As an urban social geographer, her community-engaged research attends to food justice in urban immigrant communities. In particular, her research has focused on how female immigrants rely on social networks and mobility to cope with food insecurity in Washington, DC, and Medellín, Colombia (see Hammelman, 2017a, 2017b, and 2018). She also studies urban migrant women’s methods for growing food to supplement food budgets, build social capital, and claim a space in the city. This work has developed in partnership with community organizations in Toronto, Canada; Medellín, Colombia; Rosario, Argentina; and Charlotte, NC. In Medellín, this collaboration formed a network of urban gardeners. These gardeners, displaced from the countryside and now living informal settlements, gather regularly to share seeds and stories, and advocate for the preservation of spaces they have made in the city. Colleen received her PhD in Geography and Urban Studies from Temple University, her MA from American University and BA from Colorado State University. She served as a post-doctoral fellow at the Culinaria Research Centre at the University of Toronto where she taught on diasporic foodways. She also spent several years working in pursuit of international human rights at the Robert Kennedy Center for Justice and Human Rights and Innovations in Civic Participation.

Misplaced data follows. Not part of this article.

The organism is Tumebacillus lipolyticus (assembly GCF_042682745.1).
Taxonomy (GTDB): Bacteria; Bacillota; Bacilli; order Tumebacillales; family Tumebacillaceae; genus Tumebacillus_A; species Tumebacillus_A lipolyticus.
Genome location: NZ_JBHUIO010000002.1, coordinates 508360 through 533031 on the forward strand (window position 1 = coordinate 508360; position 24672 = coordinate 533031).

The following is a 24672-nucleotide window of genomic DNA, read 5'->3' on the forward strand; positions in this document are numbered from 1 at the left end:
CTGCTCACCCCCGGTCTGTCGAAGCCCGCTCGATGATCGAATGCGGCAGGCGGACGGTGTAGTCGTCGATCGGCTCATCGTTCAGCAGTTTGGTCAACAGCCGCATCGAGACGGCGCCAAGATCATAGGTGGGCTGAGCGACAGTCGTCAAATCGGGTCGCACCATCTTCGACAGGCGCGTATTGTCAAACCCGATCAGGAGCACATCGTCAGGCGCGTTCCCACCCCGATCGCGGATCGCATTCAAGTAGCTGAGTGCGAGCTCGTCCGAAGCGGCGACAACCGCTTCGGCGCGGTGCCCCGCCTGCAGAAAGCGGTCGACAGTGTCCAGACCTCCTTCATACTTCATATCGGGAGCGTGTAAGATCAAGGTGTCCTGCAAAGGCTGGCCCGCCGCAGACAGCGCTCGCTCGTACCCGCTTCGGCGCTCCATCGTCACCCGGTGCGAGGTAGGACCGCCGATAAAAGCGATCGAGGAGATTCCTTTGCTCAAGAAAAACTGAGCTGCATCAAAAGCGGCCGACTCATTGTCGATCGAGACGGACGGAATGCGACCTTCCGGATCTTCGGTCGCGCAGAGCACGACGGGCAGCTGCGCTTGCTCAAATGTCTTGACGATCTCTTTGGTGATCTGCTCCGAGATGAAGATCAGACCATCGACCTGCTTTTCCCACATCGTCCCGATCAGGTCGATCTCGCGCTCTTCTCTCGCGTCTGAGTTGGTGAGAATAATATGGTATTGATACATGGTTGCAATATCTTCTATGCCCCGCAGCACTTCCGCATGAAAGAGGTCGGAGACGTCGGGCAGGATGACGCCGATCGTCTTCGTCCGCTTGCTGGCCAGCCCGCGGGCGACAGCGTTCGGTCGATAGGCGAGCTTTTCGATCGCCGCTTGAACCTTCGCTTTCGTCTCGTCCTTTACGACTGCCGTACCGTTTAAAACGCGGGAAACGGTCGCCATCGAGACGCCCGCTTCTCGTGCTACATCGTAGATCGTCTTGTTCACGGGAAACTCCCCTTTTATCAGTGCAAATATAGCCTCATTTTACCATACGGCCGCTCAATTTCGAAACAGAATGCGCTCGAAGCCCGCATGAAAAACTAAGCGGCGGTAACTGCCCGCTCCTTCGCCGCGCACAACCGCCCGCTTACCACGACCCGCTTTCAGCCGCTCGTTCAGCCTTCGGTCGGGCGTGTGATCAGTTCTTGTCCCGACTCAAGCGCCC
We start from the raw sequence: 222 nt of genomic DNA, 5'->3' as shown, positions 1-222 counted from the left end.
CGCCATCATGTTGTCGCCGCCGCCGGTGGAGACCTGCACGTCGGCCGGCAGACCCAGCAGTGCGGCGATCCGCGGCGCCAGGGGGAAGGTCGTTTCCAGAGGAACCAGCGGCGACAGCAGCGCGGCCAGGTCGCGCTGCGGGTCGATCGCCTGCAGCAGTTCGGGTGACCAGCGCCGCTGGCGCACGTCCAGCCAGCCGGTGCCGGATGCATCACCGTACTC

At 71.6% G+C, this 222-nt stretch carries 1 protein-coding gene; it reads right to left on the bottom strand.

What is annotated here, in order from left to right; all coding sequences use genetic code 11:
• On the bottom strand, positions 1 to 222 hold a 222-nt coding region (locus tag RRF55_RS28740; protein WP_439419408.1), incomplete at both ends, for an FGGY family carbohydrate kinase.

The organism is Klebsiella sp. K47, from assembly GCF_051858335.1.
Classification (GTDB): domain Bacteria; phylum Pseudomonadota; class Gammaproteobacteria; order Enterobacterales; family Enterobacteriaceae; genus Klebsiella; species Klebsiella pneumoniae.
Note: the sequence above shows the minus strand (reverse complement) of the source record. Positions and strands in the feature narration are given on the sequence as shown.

- Immigrant Gateways
- Community-engaged Scholarship
- Representative Projects